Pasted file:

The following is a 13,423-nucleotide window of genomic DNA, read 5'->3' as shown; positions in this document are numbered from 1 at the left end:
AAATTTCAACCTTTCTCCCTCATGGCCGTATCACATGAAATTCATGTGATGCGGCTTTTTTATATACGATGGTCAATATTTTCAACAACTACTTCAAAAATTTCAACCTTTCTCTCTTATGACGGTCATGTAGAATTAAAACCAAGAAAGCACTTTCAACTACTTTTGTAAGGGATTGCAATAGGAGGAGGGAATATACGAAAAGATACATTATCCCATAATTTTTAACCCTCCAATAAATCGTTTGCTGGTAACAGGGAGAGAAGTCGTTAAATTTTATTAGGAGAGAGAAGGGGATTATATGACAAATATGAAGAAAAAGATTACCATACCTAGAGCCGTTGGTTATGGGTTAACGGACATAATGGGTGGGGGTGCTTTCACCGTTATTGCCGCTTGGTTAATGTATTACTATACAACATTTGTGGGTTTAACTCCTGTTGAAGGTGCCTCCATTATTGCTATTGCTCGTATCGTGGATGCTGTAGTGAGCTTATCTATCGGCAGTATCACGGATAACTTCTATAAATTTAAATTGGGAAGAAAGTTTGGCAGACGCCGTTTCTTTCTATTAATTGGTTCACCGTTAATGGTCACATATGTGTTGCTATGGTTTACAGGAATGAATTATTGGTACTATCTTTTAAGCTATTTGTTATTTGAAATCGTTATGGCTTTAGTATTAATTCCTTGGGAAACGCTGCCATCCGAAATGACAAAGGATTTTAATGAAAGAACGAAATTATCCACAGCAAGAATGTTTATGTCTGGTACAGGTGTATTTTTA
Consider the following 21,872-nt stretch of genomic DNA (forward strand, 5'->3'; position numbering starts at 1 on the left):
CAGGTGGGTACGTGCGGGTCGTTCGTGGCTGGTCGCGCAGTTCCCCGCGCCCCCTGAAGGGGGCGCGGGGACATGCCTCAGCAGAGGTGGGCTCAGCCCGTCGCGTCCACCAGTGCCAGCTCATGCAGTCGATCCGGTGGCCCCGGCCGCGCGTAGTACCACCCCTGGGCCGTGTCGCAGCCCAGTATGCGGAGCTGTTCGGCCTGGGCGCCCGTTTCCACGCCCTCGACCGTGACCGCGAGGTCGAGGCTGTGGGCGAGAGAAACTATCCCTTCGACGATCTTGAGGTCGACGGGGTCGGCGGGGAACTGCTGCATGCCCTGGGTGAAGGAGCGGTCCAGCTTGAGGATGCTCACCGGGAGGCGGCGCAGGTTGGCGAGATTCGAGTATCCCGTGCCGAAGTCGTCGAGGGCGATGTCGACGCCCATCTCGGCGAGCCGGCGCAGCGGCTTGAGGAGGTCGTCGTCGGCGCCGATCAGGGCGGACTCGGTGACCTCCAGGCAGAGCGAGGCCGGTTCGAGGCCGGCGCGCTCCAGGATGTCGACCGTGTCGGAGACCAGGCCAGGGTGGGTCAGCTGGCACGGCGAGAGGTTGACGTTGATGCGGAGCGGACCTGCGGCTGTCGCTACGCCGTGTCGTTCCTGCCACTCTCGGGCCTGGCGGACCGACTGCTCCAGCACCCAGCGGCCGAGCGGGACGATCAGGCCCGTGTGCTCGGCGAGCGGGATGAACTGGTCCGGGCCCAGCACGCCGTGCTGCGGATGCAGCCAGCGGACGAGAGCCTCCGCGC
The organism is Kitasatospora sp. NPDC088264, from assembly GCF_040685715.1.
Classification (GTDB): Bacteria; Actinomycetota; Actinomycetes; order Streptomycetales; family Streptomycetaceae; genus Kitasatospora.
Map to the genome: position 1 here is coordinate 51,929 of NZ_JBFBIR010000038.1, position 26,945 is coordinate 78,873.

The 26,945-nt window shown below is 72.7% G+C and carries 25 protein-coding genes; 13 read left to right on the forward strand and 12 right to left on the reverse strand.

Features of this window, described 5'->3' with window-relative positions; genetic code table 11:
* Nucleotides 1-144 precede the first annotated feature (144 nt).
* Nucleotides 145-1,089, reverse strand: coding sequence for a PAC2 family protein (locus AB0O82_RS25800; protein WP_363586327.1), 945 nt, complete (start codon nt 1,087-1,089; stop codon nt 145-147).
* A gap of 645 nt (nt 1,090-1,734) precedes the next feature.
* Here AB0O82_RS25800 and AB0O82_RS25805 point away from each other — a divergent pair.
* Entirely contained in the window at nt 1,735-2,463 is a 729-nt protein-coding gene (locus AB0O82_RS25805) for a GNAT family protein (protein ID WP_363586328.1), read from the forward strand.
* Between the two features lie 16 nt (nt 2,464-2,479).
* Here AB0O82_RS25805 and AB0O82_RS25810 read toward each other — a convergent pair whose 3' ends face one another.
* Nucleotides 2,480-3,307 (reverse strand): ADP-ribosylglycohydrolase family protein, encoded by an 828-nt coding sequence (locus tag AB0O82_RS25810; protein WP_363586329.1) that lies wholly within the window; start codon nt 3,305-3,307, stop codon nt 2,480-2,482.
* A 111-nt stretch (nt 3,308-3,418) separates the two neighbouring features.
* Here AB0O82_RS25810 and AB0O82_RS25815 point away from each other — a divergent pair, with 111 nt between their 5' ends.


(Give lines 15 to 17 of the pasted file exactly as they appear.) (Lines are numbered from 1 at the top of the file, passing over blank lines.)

* Between the two features lie 16 nt (nt 2,464-2,479).
* Here AB0O82_RS25805 and AB0O82_RS25810 read toward each other — a convergent pair whose 3' ends face one another.
* Nucleotides 2,480-3,307 (reverse strand): ADP-ribosylglycohydrolase family protein, encoded by an 828-nt coding sequence (locus tag AB0O82_RS25810; protein WP_363586329.1) that lies wholly within the window; start codon nt 3,305-3,307, stop codon nt 2,480-2,482.